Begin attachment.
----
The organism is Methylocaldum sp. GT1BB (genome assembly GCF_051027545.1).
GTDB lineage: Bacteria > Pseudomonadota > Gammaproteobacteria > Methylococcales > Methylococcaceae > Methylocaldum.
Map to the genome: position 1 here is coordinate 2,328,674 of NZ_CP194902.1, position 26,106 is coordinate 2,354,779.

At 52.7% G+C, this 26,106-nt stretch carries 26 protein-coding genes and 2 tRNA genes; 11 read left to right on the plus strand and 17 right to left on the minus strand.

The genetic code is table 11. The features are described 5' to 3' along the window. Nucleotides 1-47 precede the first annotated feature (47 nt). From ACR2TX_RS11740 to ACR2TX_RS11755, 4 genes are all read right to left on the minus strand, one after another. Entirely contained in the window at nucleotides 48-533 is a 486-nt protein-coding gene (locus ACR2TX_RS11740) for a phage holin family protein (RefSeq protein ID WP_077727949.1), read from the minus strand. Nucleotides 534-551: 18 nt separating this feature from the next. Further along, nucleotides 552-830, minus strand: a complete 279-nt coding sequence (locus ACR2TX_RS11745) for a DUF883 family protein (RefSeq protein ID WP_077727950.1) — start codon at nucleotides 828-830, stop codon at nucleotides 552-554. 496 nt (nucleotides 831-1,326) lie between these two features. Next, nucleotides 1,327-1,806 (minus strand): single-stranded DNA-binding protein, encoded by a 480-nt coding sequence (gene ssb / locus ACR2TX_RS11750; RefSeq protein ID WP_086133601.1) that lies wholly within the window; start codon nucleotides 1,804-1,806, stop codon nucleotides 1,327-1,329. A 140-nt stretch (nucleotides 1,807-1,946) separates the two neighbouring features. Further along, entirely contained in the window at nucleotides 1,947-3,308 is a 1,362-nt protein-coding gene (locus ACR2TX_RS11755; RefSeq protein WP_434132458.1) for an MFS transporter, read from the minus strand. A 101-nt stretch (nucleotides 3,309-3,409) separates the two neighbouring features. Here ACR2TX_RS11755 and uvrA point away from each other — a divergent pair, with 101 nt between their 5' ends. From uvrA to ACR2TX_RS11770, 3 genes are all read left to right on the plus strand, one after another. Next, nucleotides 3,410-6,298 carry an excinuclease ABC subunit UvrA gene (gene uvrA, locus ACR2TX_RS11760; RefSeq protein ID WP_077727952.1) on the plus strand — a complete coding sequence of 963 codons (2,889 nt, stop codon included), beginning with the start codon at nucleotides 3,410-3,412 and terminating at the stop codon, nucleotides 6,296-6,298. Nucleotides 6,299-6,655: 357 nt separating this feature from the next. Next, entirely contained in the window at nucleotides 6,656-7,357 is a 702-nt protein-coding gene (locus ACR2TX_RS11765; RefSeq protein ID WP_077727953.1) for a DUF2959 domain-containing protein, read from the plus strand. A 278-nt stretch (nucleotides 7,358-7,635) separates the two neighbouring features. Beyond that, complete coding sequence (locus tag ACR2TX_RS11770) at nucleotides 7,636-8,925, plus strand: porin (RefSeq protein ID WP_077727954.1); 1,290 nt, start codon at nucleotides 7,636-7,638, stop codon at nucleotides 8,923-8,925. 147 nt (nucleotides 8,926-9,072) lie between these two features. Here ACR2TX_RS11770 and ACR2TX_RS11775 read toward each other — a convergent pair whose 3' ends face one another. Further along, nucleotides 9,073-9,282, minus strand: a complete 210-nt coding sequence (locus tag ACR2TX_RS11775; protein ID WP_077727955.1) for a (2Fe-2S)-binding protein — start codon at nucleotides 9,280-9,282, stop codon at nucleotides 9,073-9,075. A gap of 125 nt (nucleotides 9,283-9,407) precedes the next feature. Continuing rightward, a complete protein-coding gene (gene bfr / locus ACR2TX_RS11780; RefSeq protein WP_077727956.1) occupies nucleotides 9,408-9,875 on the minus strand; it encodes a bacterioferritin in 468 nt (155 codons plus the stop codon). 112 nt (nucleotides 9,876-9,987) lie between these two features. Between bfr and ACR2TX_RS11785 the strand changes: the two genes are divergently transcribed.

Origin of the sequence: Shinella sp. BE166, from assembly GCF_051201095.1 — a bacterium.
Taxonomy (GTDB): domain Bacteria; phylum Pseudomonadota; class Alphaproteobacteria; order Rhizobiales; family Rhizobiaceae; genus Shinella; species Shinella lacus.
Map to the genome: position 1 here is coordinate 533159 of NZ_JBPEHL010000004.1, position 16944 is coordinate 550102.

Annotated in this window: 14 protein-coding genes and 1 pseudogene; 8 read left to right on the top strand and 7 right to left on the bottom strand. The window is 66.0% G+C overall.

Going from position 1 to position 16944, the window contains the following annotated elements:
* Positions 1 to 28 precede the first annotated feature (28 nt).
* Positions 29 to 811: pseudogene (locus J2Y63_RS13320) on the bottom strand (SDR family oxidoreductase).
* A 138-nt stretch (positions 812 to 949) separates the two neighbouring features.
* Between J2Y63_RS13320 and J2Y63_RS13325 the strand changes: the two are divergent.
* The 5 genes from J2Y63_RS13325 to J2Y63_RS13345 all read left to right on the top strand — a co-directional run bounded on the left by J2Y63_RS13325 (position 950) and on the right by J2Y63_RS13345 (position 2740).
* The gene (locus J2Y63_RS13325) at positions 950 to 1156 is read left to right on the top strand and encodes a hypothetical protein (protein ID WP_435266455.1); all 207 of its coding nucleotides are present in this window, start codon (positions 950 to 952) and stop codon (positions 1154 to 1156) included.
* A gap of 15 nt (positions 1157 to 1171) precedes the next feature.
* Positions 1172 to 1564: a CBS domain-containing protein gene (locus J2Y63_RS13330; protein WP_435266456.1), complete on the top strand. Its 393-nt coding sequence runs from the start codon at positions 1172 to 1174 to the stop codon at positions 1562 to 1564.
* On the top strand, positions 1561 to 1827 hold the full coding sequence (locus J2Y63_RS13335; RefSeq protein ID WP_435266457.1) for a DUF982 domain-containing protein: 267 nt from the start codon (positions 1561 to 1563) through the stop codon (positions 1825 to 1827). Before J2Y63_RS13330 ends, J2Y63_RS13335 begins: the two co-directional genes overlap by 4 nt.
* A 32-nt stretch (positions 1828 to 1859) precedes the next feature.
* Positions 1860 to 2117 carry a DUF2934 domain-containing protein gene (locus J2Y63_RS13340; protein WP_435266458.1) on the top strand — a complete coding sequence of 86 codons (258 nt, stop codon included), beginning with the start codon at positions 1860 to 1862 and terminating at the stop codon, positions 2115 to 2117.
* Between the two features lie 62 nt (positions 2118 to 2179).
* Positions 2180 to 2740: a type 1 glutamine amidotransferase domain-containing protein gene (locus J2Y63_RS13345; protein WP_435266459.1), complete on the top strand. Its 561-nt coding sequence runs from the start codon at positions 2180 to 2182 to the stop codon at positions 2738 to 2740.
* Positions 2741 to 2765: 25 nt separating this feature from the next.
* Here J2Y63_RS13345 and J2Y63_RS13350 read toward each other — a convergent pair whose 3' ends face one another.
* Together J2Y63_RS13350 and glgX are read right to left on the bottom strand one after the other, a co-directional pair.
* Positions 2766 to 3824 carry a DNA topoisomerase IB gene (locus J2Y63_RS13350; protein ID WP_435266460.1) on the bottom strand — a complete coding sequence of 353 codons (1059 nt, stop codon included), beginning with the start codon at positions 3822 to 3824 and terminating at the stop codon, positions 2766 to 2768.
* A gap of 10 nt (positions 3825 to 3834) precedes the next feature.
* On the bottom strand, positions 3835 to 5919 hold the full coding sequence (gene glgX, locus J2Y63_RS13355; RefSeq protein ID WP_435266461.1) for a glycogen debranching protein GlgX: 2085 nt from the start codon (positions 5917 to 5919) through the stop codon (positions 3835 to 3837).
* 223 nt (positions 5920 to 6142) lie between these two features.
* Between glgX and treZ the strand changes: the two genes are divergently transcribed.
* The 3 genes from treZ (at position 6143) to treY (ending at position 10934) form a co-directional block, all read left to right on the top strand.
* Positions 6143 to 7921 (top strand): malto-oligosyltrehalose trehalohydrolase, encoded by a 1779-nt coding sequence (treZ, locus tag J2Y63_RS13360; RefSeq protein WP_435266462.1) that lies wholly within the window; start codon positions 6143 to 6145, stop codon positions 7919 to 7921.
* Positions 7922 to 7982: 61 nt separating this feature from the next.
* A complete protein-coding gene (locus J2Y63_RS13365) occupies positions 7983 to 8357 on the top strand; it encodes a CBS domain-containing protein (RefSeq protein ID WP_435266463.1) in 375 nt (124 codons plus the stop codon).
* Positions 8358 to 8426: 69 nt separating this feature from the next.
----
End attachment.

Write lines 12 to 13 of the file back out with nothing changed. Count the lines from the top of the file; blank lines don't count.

* Positions 29 to 811: pseudogene (locus J2Y63_RS13320) on the bottom strand (SDR family oxidoreductase).
* A 138-nt stretch (positions 812 to 949) separates the two neighbouring features.